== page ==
When you’re providing in-person or on-the-phone tech support, you can fall into the trap of overanalyzing a problem if you’re not careful. You can wind up spending an hour solving a problem that could have been resolved in seconds if you’d approached the task differently.
This week, I’d like to share some of the commonsense rules of thumb I use in supporting my friends and consulting clients. I invite you to add to this list of rules by posting your favorite “rules-of-support sense” below.
Rule #1: Rule out the obvious first
The problem with some technical support professionals is that they’re too smart for their own good. They focus too much on possible explanations and fixes instead of getting to the business at hand.
Here are some examples of what I mean by ruling out the obvious first:
- Is it plugged in? You’ve all heard this one. The user says, “My computer won’t work.” Did you check the power switch? “Oh, I thought the ‘O’ stood for ‘On.'”
- Is it connected? Looking at the back of a device isn’t good enough. Reach out and touch the cables and plugs to confirm that your connections are tight.
- Is it grossly abnormal? If smoke is coming out of the device, or if the device is making loud noises, rebooting is probably not the best first line of defense if the device contains data that hasn’t been backed up elsewhere.
Recently I showed up at my chiropractor’s office, and he asked me to help him with his computer. For a week, he hadn’t entered any data because he was afraid the hard drive was going to go out. “Do you have a backup copy of your data anywhere?” was my first question, and he produced a week-old Iomega disk. When I asked what the still-under-warranty, Windows 98 PC was doing, he told me:
- The PC was going into ScanDisk every time it was turned on.
- ScanDisk always ended abnormally, displaying an ominous message about having tried 10 times.
- Loud, fast, clicking noises were coming out of the area of the hard drive.
Chkdsk told us he had a relatively small number of bad sectors, 16 KB or so, but Windows couldn’t fix or work around them. We ran an antivirus check, which stopped on the bad sectors as well but was able to ignore that area and check the rest of the disk, which came up clean.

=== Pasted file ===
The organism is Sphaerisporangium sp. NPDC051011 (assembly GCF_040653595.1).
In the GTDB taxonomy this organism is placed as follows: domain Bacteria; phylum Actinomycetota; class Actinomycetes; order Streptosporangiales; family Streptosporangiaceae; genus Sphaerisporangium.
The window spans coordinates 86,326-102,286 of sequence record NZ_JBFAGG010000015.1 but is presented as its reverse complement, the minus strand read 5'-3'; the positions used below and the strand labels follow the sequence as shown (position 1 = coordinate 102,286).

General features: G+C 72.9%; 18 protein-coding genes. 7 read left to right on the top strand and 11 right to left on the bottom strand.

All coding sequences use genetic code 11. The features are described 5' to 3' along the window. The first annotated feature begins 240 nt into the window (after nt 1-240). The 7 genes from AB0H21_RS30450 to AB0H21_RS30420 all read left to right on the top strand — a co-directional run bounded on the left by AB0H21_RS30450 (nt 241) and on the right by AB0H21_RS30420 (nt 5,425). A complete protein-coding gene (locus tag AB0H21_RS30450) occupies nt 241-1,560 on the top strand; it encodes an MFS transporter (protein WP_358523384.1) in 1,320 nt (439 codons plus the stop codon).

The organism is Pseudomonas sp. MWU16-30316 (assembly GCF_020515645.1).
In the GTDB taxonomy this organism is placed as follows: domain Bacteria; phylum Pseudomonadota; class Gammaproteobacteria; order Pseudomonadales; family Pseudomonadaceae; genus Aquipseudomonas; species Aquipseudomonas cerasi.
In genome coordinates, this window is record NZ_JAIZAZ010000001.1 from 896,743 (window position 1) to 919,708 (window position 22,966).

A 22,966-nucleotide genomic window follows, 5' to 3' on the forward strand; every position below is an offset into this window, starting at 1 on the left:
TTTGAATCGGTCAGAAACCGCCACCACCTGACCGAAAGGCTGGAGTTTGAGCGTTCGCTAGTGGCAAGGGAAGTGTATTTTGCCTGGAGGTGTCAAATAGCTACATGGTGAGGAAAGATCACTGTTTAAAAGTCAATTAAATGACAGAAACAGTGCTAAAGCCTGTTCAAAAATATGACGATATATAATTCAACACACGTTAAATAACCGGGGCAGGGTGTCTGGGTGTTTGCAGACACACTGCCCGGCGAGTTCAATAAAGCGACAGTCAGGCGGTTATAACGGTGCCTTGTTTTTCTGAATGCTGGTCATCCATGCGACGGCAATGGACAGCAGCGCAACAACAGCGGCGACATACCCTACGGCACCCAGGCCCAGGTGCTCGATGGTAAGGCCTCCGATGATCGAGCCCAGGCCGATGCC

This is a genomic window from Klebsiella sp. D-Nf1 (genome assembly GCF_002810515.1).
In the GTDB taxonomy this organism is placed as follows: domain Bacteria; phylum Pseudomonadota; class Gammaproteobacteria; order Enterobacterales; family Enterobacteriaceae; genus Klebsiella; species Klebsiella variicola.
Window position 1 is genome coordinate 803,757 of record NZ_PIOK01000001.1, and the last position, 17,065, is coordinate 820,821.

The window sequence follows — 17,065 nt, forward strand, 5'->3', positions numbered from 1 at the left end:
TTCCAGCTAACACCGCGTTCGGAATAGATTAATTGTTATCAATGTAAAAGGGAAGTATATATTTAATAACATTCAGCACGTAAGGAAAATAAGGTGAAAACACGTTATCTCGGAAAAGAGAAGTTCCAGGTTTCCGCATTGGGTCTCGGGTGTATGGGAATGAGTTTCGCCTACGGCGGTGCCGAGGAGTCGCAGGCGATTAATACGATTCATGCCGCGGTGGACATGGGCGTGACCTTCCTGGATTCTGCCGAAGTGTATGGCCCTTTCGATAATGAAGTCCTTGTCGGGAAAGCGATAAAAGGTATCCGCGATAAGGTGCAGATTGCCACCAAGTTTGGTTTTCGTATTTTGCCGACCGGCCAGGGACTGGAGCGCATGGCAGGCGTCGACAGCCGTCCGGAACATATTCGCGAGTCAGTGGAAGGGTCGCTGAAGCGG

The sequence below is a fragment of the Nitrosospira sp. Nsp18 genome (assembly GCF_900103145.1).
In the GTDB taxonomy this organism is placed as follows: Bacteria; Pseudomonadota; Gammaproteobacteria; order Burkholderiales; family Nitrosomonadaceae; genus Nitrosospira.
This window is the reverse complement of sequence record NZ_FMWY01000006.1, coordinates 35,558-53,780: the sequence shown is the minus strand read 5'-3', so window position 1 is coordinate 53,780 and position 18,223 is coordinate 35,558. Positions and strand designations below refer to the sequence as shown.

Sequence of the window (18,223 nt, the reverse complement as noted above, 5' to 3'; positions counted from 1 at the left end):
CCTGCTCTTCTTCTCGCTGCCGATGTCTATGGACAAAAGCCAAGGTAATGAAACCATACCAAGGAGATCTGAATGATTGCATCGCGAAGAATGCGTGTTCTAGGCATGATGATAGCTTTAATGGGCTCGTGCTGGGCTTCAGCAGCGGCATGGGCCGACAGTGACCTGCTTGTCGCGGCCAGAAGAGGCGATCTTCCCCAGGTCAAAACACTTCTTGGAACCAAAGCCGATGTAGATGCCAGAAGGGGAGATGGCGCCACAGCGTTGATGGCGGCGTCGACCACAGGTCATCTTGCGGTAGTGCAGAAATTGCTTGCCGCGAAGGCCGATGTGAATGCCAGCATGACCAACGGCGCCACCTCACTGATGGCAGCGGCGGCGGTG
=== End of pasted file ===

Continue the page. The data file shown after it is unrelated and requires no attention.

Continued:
Folks, I didn’t have to search the TechRepublic forums, DejaNews, or Microsoft’s KnowledgeBase to get information to support my opinion that this hard drive was hosed. “If it’s still under warranty,” I recommended, “get it replaced.”
On my next appointment, the user told me, “I should have listened to you.” He had paid a local tech support company to send out an A+ certified technician. The bill for three hours and $300 came back with this notation: “Ran ScanDisk, installed Windows twice, still can’t fix. Recommend replacement.”
Next time, I guess I should charge $300 for technical advice, even if seems pretty darn obvious to me.
Rule #2: Double-check your facts (and your drivers)
I have weekly support visits scheduled with a nonprofit agency. On a recent visit, the director asked me to take a look at her Lexmark printer. “The network guys came out and did something, and now it won’t print my thank-you notes anymore.” Specifically, the text for the thank-you cards was starting in the middle of the form and printing off the margin. In addition, before each print job on regular paper, the device was spitting out a “garbage page” with a single ASCII character at the top.
I suggested what seemed to be the obvious explanation: The printer driver needed to be updated. The agency’s executive assistant told me she had already been to Lexmark’s Web site and installed those drivers. “It must be something they did to the network,” she concluded, “and I’ll have them back tomorrow to look at it.”
Relying on Rule #2, I decided to double-check the assistant’s facts and surfed out to Lexmark’s site. I noticed that there were several drivers available for this particular printer, each specific to a different operating system. I downloaded and installed the one for NT, and the director printed a perfect card the first try.
The executive assistant was embarrassed, having been absolutely certain she had downloaded the right driver. In hindsight, she could have resolved this problem very quickly. As soon as the first printer tests failed, she should have immediately said to herself, “Maybe I grabbed the wrong file. I’ll go try it again.”
Rule #3: Don’t assume that input from others is 100 percent accurate
This rule is closely related to #2. In addition to being willing to double-check your own facts, pay close attention to what others say, especially when you’re working the phones. Many users get so nervous about talking about computer problems that they omit important details when they describe the problem.
Here’s a problem you might run into when you support clients who use FrontPage. The first time some users try to update a Web page, they’ll call in a huff, saying that none of the changes are “sticking.” Chances are, those users have opened the page with a browser instead of with FrontPage. Be gentle with those users when you ask, “What do you see in the top left corner of the main window?”
Lend your support tips